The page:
Posted by: Lisa Hill | July 2, 2016

Buzz Aldrin, what happened to you in all the confusion? (2005) by Johan Harstad, translated by Deborah Dawkin

Buzz AldrinBuzz Aldrin, what happened to you in all the confusion? was longlisted for the 2012 Best Translated Book Award and was Johan Harstad’s debut novel.  Goodreads tells me that it was first published in Norwegian in 2005, and subsequently made into a TV series in 2009.  (You can watch episode I on YouTube, with subtitles)…

It seems a gimmicky title, but it’s surprisingly apt for a novel which is a kind of updated One Flew Over the Cuckoo’s Nest.  Key Kesey’s 1962 novel (and the eventual film) was a manifesto for deinstitutionalisation of people with mental illness, changing the public perception of mental illness by questioning what we mean by ‘normal’. In Harsted’s novel, a man’s rejection of everyday life seems at times like a rational response to the madness of our contemporary world.  So it’s thought-provoking reading.

The story of Mattias’ long journey from pathological inertia to renewed engagement with life begins in Part I, ‘First Band on the Moon’ where things begin to unravel.  Thirtysomething when the story begins, he is working as a gardener, content to be a nobody in a world where – as he perceives it – everyone wants to be the best at something.  His role model is Buzz Aldrin, the second man on the moon who – again as Mattias perceives it – sank into obscurity because he was second, not first on the moon.  From Mattias’ backstory the reader learns about his quiet, thoughtful parents, his schooldays and his teenage conclusion that it’s a mistake to raise his head above the parapet.  He has drifted into adulthood and a long-term relationship with his girlfriend Helle, but now the nursery is failing due to competition from supermarkets, and Helle has tired of him.  Like many of his generation Mattias is concerned about climate change and from his Scandinavian vantage point he is keenly aware of the impact on the planet.  He is anxious about his future, and the future of the world.

Mattias has a great singing voice, and his mate Jørn wants him to be in his band, but on what was to have been a gig with this band on the remote Faroe Islands, Mattias wakes up on a lonely road where the icy rain is bucketing down (as indeed it does for most of this novel because that’s what the climate is like on the Faroe Islands).  He has an injured hand, an envelope full of money, and no idea where he is.  He is thoroughly soaked and chilled to the bone when the psychiatrist Havstein finds him and takes him to the Factory, a kind of half-way house for people with mental illness.  And while Havstein heads back to Tórshaven to find out what’s happened from Jørn, Mattias has an epiphany:

… I couldn’t talk to them now, I didn’t know what to say, and Jørn would tell [Mother] she had to wait, that they’d all have to wait, because I’d come back, of course I would, I’d come back to them all, but I had to sort myself out first, I just needed some time to think, because things had happened so fast in the last months, the last year, things had wound fast forward on the video player and the tape had gotten completely stuck.  A tangle of tape.  There was no use pulling it out, taking hold and just pulling.  The entire machine needed to be opened up, carefully, and the tape needed to be wound out with a pen or a pencil, and then wound back into the cassette, put back in the machine and run again.  I needed a cassette cleaning kit, a complete overhaul.  (p.121)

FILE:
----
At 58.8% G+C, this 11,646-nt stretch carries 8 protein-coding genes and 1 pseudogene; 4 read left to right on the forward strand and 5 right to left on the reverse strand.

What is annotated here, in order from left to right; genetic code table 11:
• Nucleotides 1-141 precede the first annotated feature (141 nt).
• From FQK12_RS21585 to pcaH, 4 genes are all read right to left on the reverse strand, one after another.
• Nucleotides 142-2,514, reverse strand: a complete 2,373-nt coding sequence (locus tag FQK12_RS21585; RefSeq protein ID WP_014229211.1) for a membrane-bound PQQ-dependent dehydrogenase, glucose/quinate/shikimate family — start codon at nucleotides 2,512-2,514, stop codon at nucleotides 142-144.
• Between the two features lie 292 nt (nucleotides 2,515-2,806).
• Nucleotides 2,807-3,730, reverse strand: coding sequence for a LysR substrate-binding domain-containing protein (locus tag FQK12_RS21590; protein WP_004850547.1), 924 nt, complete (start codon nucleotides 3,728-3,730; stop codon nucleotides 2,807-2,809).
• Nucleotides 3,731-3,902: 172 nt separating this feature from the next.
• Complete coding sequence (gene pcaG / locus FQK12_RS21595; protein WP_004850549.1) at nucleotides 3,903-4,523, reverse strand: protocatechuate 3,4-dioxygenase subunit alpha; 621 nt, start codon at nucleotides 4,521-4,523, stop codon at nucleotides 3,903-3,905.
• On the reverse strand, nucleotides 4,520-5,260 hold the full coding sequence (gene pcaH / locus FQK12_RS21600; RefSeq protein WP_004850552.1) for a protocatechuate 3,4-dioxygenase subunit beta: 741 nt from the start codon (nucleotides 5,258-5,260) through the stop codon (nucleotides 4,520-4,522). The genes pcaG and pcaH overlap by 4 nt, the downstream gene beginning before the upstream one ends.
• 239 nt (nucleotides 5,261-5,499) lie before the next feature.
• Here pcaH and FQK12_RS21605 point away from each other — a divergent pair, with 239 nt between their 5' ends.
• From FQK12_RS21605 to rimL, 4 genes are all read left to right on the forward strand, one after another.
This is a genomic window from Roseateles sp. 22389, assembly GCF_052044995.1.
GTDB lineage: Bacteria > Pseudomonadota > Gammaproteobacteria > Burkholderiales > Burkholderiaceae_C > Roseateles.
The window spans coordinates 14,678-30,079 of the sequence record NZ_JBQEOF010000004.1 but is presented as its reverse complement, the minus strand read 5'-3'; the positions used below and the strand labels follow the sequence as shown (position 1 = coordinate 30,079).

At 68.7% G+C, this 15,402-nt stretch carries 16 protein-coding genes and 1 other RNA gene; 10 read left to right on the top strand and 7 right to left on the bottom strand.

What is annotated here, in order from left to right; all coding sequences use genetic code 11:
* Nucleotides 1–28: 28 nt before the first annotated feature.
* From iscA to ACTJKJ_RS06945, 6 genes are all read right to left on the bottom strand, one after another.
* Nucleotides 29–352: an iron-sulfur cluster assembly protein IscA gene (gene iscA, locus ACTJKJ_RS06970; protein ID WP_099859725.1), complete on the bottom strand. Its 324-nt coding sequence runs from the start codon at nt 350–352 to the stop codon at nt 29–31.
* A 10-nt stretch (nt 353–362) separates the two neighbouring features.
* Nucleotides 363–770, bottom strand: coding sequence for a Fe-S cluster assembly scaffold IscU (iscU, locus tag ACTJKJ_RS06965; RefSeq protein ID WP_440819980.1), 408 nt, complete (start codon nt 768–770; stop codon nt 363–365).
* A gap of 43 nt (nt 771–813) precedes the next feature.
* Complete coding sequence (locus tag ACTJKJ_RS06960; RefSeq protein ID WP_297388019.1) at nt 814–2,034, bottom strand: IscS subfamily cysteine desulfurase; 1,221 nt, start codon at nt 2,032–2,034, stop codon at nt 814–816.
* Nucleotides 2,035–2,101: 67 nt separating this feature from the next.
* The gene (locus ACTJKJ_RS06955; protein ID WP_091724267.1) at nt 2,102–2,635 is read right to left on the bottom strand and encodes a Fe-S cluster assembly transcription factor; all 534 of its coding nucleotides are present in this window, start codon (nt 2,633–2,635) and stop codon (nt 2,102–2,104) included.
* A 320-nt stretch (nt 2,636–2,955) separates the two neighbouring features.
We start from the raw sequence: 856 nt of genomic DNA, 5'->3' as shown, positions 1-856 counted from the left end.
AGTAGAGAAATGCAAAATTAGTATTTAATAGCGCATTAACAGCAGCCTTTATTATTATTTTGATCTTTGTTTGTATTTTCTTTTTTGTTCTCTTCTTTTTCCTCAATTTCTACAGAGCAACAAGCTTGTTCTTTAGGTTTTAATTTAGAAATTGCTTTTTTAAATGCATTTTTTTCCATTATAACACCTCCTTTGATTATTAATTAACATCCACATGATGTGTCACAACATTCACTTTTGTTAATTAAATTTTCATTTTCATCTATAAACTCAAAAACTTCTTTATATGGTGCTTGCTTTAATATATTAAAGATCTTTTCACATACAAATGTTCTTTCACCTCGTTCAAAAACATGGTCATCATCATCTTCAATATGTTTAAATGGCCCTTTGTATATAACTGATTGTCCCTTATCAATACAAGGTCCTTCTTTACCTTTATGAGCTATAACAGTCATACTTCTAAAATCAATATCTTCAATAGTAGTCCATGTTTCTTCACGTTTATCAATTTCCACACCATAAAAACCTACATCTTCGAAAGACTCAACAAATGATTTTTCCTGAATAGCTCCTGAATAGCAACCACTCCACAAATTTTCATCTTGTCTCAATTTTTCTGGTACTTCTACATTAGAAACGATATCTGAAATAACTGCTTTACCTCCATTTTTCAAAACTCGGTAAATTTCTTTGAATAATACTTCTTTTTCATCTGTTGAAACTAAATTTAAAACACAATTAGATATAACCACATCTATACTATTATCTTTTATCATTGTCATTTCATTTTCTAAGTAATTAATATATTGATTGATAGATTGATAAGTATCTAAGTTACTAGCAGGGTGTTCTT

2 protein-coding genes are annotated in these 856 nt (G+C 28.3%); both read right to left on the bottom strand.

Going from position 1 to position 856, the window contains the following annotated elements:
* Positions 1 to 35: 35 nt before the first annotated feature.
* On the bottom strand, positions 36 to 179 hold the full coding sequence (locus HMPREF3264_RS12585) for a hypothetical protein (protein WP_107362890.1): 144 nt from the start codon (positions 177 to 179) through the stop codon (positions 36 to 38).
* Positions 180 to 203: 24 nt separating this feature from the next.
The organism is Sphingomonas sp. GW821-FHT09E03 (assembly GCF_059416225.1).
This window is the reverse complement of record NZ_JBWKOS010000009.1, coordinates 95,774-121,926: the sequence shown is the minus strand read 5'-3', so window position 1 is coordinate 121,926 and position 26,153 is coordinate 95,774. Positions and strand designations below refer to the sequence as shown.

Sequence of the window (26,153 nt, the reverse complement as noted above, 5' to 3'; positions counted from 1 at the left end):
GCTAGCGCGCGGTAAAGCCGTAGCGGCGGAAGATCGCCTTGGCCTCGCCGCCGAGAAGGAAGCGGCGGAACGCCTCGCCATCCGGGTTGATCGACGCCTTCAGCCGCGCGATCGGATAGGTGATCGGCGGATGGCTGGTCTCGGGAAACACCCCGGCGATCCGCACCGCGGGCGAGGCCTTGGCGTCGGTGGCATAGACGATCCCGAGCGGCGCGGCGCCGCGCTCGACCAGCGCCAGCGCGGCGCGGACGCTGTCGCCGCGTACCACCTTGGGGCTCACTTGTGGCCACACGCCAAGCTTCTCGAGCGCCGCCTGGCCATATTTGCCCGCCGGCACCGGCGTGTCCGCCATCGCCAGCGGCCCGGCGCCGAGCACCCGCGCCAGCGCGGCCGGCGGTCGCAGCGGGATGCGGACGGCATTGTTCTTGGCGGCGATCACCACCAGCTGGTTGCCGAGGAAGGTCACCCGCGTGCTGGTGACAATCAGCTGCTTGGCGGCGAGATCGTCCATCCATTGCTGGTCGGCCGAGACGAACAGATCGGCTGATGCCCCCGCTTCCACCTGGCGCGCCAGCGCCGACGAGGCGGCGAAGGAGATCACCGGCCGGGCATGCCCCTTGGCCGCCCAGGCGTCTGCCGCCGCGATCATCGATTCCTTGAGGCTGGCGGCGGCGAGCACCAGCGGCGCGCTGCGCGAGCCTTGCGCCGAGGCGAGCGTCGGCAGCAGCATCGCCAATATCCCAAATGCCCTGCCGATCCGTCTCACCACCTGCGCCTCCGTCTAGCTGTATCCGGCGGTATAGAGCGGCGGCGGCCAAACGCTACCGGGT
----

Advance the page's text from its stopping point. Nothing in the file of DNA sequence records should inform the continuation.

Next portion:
At 471 pages, Buzz Aldrin is a long book, but it’s compelling.  The narrative voice of Mattias confiding his inner life amid his days in the Factory is vivid in this excellent translation.  In a sparse palette of characters, we meet the people who become his friends, Palli, Anna and Ennen – who turns out to be NN, an abbreviation for No Name.  We realise that Havstein is an unorthodox psychiatrist, perhaps with problems of his own.  There are moments of what Mattias calls Kodak moments of happiness when he builds a tentative friendship with a local boy called Sofus, and there are harrowing moments when we are confronted by the painting by Faroese painter Mikines that was the trigger for NN’s breakdown, and when Carl, an American rescued from the sea, tells the story of his PTSD to Mattias.

Despite its subject matter and the moments when Mattias’s tentative steps towards re-engagement falter, Buzz Aldrin is an optimistic tale.  This is partly because he never loses his belief that it will all be okay in the end, and also because the accepting environment of the Factory enables him to feel comfortable as he journeys towards his destination.  The concluding chapters are unexpected but surprisingly convincing.

Highly recommended.

Author: Johan Harsted
Title: Buzz Aldrin, what happened to you in all the confusion
Translated from the Norwegian by Deborah Dawkin
Publisher: UWAP (University of Western Australia), 2011, first published in 2005
ISBN: 9781742582634
Review copy courtesy of UWAP

Available from Fishpond: Buzz Aldrin, What Happened to You in All the Confusion? or direct from UWAP.



  1. sounds fascinating, Lisa


  2. I think opting out of the everyday world is a rational response, but over the 471 pages you say Mattias re-engages. Does the world improve or does he just get a handle on his depression? (At 10.40 pm EST I’m depressed we don’t have a hung -ie. democratic – parliament)


    • At 11.50pm I’m not going to bed till I see Malcolm put his spin on things!


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